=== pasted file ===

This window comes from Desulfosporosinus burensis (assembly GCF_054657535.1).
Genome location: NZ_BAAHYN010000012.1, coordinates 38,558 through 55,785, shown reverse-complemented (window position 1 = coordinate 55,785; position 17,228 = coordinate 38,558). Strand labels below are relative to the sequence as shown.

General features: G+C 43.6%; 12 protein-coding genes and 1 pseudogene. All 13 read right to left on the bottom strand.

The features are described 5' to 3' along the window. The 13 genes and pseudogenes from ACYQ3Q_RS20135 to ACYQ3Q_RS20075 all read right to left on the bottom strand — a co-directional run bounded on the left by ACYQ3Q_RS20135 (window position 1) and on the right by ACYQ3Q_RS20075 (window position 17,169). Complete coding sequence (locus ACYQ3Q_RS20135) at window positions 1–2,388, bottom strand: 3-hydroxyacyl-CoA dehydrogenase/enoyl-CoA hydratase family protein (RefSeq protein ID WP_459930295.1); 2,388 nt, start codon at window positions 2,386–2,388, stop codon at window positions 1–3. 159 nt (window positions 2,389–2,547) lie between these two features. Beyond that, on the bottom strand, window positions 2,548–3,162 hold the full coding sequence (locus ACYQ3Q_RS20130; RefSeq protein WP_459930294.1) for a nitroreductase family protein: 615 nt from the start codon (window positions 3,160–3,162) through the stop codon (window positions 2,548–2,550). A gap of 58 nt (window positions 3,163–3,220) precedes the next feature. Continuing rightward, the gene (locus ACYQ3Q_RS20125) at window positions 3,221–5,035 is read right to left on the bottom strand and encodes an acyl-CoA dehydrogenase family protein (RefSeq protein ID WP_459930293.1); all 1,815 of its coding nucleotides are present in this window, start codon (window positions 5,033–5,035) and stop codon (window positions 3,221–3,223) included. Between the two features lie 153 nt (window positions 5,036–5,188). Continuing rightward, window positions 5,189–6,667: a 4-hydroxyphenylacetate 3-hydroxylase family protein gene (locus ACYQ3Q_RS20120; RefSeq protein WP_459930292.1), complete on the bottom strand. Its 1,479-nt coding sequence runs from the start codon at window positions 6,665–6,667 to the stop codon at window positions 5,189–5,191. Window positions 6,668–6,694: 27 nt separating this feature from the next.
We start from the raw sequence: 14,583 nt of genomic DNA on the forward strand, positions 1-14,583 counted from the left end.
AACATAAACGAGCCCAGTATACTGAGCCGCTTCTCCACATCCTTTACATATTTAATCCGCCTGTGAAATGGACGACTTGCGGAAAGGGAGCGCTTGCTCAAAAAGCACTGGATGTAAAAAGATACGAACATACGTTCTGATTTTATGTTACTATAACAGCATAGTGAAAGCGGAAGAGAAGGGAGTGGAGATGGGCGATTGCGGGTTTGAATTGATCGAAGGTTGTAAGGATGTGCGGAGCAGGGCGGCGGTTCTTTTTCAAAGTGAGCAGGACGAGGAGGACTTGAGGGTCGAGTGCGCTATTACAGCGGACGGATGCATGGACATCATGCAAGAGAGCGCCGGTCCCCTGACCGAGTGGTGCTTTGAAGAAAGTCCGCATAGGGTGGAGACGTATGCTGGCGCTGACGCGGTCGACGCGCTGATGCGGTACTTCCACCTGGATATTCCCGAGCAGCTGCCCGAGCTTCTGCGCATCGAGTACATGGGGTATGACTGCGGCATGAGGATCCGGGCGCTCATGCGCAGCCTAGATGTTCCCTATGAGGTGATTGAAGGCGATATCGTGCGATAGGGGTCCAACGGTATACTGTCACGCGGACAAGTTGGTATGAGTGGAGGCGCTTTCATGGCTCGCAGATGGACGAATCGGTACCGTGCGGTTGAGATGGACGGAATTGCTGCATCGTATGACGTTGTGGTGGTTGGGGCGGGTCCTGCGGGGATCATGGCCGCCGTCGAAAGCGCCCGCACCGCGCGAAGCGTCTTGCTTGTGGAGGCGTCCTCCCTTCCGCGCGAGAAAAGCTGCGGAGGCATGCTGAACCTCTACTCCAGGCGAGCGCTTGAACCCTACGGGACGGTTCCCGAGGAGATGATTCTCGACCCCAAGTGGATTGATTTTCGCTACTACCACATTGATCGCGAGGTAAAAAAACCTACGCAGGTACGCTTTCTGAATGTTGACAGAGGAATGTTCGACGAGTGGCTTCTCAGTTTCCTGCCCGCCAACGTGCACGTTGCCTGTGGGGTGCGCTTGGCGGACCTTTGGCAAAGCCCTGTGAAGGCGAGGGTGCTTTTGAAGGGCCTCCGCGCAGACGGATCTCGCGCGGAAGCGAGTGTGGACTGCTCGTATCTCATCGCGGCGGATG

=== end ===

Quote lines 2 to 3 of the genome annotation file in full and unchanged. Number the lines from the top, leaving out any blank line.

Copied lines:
Genome location: NZ_BAAHYN010000012.1, coordinates 38,558 through 55,785, shown reverse-complemented (window position 1 = coordinate 55,785; position 17,228 = coordinate 38,558). Strand labels below are relative to the sequence as shown.

General features: G+C 43.6%; 12 protein-coding genes and 1 pseudogene. All 13 read right to left on the bottom strand.